DATA: How safe & effective is your local hospital?

Many Fraser Valley hospitals are failing to meet targets set by health officials.

By Tyler Olsen | June 9, 2022 |5:00 am

If you need a hospital bed in the Fraser Valley, be prepared to wait at least half a day in the emergency room.

Over the last year, three-quarters of all patients admitted to Fraser Valley hospitals waited more than 10 hours in the emergency room, new records show.

Chilliwack General Hospital was particularly congested, as already-strained hospitals dealt with a crush of COVID patients.

Those figures, for a 10-month period ending in February, are contained in the most-recent report cards self-reported by Fraser Health. (You can read more about those report cards here.) And while the slow admittance rates were blamed on the pandemic, the situation is only slightly worse than pre-2020.

Four times a year, Fraser Health issues the report cards, which touch on a variety of issues, including the spread of infectious illnesses, hospital congestion, surgery waitlists, and the number of patients in hospital while awaiting care outside a hospital. They also outline what Fraser Health says it is doing to address shortfalls.

But while Fraser Health releases the data regularly to aid accountability, it has historically been little seen by the public. We want to give this valuable information to the public, so following each report card’s release, we’ll provide an update in the newsletter.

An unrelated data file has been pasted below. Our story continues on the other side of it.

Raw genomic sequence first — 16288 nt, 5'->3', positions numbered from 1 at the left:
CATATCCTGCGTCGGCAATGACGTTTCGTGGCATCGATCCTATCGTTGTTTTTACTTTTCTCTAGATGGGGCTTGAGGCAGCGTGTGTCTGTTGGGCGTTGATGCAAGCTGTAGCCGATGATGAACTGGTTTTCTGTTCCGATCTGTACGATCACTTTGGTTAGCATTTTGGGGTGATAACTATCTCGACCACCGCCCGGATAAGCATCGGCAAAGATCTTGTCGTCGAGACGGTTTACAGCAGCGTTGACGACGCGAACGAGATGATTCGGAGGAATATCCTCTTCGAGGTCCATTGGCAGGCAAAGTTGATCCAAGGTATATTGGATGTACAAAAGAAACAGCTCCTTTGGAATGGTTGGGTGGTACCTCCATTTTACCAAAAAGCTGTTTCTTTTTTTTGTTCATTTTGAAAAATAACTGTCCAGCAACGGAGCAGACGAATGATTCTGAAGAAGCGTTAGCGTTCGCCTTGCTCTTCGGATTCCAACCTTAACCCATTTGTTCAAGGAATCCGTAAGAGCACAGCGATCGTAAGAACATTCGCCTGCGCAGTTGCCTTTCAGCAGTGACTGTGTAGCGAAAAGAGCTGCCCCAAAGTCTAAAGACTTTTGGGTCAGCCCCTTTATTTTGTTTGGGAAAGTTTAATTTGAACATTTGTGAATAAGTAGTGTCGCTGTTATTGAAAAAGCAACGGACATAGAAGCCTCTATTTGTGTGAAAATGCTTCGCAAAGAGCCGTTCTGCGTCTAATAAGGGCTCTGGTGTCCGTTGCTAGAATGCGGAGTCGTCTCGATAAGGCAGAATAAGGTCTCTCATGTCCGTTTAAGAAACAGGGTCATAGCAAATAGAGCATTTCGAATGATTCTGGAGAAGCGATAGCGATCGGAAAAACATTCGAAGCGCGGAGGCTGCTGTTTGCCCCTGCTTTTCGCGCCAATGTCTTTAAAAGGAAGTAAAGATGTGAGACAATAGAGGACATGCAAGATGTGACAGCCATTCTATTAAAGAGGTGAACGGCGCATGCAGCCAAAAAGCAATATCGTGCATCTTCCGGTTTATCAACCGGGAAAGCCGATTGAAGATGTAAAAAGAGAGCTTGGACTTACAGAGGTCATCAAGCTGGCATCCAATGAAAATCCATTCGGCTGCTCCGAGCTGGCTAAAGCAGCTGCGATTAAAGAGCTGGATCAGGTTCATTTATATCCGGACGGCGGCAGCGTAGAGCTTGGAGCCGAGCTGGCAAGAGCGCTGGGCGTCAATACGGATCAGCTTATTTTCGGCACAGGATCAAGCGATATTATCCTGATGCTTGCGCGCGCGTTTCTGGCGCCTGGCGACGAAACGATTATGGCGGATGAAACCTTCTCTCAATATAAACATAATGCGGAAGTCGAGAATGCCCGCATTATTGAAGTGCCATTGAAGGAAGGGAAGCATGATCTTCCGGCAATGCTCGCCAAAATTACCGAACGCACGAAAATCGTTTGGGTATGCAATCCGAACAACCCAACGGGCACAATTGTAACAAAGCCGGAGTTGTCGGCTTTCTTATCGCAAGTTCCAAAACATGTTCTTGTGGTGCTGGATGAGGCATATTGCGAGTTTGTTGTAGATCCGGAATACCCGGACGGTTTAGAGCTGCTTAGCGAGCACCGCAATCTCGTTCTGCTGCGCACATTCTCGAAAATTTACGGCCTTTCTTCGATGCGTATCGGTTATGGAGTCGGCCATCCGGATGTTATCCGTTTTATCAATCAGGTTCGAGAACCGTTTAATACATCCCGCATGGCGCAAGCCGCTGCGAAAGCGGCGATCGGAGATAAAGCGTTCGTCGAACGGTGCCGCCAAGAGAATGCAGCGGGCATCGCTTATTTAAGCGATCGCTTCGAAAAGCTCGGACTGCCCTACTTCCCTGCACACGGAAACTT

For clarity and simplicity, our synopsis is significantly more generalized than the range of data reported in the report cards, which measure dozens of different factors.

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• • •

Below the figures, we will define what each measure means and the data it uses.

Note: Our decision of where to distinguish between yellow, orange, and red levels when a hospital fails to meet a target is admittedly arbitrary. We provided more room before reaching the orange and red levels for discharge waits because of the high level of variability between institutions catering to different populations. Similarly, we used a narrower scope for hospital deaths, because of the reduced variation between facilities.

Hospital deaths

This is based on the hospital’s Health Standardized Mortality Ratio (HSMR). The HSMR is the number of deaths at a facility compared to the number that could be expected to occur, given the illnesses a facility treats and the make-up of its patients. We previously wrote about the worryingly high HSMR at Abbotsford Regional Hospital.

As the name indicates, the HSMR is a ratio, based on the number of deaths to the number of expected deaths. A high HSMR can be attributed to in-hospital risks. It’s also possible that it can reflect a hospital’s unique population. That is likely partially the case at Mission Memorial Hospital, where only certain types of patients are admitted, and more serious cases are transferred to Abbotsford Regional Hospital. It’s also possible that could have an impact on Abbotsford’s HSMR, although when The Current asked Fraser Health about that facility’s HSMR figures last year, health officials did not mention that possibility. [LINK]

It’s also conceivable the same dynamic could influence the HSMRs of Fraser Canyon Hospital in Hope and Chilliwack General Hospital.

Green: better than 93

Yellow: Above target by 5% or less (93.01 – 97.65)

Orange: 5% and 10% of target (97.66 – 102.3)

Red: Above 10% of target (102.31 and up)

Click for the report card

Acquired illness